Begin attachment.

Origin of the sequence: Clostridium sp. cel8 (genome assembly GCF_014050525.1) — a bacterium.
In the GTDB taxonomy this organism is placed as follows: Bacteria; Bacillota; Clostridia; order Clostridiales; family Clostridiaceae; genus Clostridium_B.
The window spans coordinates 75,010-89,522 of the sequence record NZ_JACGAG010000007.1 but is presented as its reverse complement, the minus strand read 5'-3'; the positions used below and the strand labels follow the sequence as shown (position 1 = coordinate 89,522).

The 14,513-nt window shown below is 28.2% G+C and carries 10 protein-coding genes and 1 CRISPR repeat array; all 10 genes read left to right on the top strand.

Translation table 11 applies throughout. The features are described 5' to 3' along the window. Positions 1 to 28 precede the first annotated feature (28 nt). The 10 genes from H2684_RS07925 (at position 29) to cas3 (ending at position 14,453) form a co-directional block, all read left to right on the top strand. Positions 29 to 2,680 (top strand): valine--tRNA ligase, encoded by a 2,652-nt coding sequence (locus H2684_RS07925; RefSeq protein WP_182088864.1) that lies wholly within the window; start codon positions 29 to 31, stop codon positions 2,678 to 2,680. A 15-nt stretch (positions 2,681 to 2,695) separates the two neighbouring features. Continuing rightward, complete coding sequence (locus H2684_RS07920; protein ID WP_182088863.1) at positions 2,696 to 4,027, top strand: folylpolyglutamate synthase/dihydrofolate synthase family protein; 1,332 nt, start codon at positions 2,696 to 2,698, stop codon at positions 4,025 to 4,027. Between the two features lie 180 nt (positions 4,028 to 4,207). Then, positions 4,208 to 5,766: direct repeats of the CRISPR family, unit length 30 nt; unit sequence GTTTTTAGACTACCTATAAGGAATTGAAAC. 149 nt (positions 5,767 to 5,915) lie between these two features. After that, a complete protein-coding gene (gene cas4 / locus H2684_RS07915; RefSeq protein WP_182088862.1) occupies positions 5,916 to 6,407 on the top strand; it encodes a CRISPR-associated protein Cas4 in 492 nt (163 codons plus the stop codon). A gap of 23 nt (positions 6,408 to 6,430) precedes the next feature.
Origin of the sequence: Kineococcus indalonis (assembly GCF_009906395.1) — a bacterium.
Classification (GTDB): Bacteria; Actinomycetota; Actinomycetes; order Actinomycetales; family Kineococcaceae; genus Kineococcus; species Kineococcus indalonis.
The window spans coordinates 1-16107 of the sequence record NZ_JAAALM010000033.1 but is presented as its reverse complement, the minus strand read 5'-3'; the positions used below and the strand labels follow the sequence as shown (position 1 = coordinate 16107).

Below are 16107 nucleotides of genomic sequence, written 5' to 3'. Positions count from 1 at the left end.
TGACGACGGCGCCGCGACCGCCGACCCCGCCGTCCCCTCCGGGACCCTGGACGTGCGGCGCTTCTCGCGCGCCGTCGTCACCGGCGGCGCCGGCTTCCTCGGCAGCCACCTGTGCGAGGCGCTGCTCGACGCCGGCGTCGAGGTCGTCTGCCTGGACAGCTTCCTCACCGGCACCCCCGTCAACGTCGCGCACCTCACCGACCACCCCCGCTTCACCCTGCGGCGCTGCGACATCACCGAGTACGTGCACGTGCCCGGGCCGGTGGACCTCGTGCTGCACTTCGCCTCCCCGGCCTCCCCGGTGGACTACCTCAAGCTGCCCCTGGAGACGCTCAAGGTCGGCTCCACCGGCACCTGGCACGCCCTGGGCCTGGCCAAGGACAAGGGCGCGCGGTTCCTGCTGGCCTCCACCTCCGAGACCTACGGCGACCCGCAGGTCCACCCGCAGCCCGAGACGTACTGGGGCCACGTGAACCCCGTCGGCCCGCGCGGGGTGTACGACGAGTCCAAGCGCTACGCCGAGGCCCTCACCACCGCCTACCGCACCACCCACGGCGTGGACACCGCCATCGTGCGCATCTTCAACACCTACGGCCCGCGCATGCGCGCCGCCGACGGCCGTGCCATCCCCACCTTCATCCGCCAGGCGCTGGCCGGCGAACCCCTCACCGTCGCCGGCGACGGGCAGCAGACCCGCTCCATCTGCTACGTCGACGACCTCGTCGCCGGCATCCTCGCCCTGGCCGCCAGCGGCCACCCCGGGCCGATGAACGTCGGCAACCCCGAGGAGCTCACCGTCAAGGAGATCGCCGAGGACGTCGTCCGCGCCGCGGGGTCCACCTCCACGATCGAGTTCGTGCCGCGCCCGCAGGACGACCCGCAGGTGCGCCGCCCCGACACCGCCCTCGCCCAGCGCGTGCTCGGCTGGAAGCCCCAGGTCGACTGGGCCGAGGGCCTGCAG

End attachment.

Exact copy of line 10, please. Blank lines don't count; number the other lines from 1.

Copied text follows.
TGACGACGGCGCCGCGACCGCCGACCCCGCCGTCCCCTCCGGGACCCTGGACGTGCGGCGCTTCTCGCGCGCCGTCGTCACCGGCGGCGCCGGCTTCCTCGGCAGCCACCTGTGCGAGGCGCTGCTCGACGCCGGCGTCGAGGTCGTCTGCCTGGACAGCTTCCTCACCGGCACCCCCGTCAACGTCGCGCACCTCACCGACCACCCCCGCTTCACCCTGCGGCGCTGCGACATCACCGAGTACGTGCACGTGCCCGGGCCGGTGGACCTCGTGCTGCACTTCGCCTCCCCGGCCTCCCCGGTGGACTACCTCAAGCTGCCCCTGGAGACGCTCAAGGTCGGCTCCACCGGCACCTGGCACGCCCTGGGCCTGGCCAAGGACAAGGGCGCGCGGTTCCTGCTGGCCTCCACCTCCGAGACCTACGGCGACCCGCAGGTCCACCCGCAGCCCGAGACGTACTGGGGCCACGTGAACCCCGTCGGCCCGCGCGGGGTGTACGACGAGTCCAAGCGCTACGCCGAGGCCCTCACCACCGCCTACCGCACCACCCACGGCGTGGACACCGCCATCGTGCGCATCTTCAACACCTACGGCCCGCGCATGCGCGCCGCCGACGGCCGTGCCATCCCCACCTTCATCCGCCAGGCGCTGGCCGGCGAACCCCTCACCGTCGCCGGCGACGGGCAGCAGACCCGCTCCATCTGCTACGTCGACGACCTCGTCGCCGGCATCCTCGCCCTGGCCGCCAGCGGCCACCCCGGGCCGATGAACGTCGGCAACCCCGAGGAGCTCACCGTCAAGGAGATCGCCGAGGACGTCGTCCGCGCCGCGGGGTCCACCTCCACGATCGAGTTCGTGCCGCGCCCGCAGGACGACCCGCAGGTGCGCCGCCCCGACACCGCCCTCGCCCAGCGCGTGCTCGGCTGGAAGCCCCAGGTCGACTGGGCCGAGGGCCTGCAG